The characteristics Eppler is looking for — not just on the coaching staff, but throughout the organization — can be encapsulated in a single, hyphenated sentence: Read the rest of this entry »


Rowan Wick Has a Short, Quick Arm and a Good Backstory

Rowan Wick has a short, quick arm and plus velocity. He also has a good backstory. The 26-year-old right-hander didn’t begin pitching until 2015, three years after he was drafted by the St. Louis Cardinals. Four years and two organizations later, he’s currently competing for a spot in the Cubs bullpen. Chicago’s North Side club acquired Wick from San Diego over the offseason in exchange for Jason Vosler.

A lack of power isn’t why he failed to make the grade as a position player. The problem was contact. In 2014, Wick swatted 20 home runs in just 298 plate appearances between short-season State College and Low-A Peoria, but he also fanned 94 times. He then ventured even further into blind-squirrel territory the following year. Prior to being converted, Wick went down by way of the K a staggering 50 times in just 133 plate appearances.

Midway through May of that 2015 season, Wick was informed that he would henceforth be standing on a bump. Given his travails with the stick, he was in no position to argue.

“When they told me I was going to pitch, it was kind of, ‘OK, this is my last shot,’” Wick recalled thinking. “At that point, you’ve got to buy in, right? I’d started as a catcher, then went to the outfield, and now I was a pitcher. After that, you really can’t make any more moves. It was either pitch or go home.” Read the rest of this entry »


Kyle Freeland Has a New Trick Up His Sleeve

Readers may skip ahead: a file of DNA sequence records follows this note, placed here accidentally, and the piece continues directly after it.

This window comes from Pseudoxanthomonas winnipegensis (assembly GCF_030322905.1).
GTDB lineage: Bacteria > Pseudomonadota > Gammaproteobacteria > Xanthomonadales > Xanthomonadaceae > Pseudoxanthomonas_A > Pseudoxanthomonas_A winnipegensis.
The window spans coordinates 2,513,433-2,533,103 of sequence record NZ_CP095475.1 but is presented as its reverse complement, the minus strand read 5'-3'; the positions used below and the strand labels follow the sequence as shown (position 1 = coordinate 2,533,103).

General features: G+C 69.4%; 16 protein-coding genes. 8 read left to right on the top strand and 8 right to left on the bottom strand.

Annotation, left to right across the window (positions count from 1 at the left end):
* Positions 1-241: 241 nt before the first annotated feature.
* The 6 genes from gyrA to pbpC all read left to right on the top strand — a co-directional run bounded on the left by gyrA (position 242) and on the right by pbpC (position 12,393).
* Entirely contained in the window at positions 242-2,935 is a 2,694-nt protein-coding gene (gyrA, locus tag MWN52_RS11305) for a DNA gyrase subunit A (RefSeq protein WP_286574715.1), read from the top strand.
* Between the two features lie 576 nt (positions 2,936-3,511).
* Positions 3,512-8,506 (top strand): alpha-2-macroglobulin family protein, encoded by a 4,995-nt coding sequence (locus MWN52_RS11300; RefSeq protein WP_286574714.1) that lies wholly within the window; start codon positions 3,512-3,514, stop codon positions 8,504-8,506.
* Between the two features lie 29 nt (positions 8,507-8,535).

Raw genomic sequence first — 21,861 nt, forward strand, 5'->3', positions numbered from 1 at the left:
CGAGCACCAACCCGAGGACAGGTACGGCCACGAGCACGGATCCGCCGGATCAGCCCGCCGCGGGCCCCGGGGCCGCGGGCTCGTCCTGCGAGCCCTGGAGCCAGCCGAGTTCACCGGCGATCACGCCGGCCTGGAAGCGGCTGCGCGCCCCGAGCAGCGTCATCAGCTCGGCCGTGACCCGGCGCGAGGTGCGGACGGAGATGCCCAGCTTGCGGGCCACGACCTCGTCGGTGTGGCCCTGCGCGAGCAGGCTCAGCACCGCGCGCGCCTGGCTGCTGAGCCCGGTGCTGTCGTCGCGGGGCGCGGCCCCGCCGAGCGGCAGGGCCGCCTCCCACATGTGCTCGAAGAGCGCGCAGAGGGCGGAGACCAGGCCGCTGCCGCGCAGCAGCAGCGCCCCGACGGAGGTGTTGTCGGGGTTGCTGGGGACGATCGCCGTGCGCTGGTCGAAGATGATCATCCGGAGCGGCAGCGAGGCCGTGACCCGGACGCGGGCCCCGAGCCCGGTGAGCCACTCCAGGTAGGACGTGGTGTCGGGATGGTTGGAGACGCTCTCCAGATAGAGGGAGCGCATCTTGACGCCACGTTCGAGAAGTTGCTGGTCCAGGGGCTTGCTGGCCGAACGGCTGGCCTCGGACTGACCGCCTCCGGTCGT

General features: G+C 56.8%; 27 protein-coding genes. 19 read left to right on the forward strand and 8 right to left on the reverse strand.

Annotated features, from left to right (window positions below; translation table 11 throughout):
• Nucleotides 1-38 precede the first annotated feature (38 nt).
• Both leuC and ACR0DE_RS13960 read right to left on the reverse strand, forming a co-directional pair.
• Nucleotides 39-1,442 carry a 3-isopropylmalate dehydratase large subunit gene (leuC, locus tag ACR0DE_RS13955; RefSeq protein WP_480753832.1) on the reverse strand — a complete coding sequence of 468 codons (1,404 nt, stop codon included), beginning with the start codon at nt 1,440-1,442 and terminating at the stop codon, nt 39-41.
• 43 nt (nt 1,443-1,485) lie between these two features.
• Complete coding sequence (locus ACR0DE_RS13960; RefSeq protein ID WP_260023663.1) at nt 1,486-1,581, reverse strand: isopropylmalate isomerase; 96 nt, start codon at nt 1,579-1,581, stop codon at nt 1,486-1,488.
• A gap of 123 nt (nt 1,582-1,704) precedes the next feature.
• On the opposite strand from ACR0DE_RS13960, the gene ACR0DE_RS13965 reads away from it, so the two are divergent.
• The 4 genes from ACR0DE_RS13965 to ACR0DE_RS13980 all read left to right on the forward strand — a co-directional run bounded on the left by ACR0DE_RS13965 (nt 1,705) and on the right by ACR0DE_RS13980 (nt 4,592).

Kyle Freeland isn’t satisfied with last year’s breakout season. That’s bad news for opposing hitters. The 25-year-old Colorado Rockies southpaw is coming off a 2018 campaign where he finished fourth in the NL Cy Young Award voting after going 17-7 with a 2.85 ERA and a 3.67 FIP. His 202.1 innings pitched — a workhorse total by today’s standards — were fifth-most in the senior circuit.

Continuing to get better is every player’s goal, so while Freeland isn’t looking to reinvent himself — that would be senseless— he does have a few new tricks up his sleeve. While his repertoire will remain static, where his talented left arm aims those offerings will have more variance than in the past.

“I’ve been working on new locations for pitches, kind of different ways to attack hitters,” explained Freeland. “I’m working on getting comfortable throwing left-on-left changeups, and on throwing a two-seamer inside to righties — that front hip shot. Throwing those two pitches will expand my arsenal a little more.”

The Denver native spoke primarily of his same-sided approach when describing the planned changes: “If you look at video from last year, you’re going to see a heavy amount of fastballs and sliders down and away to lefties. That’s the book on me. We feel that giving them another look won’t allow them to sit on that so much.” Read the rest of this entry »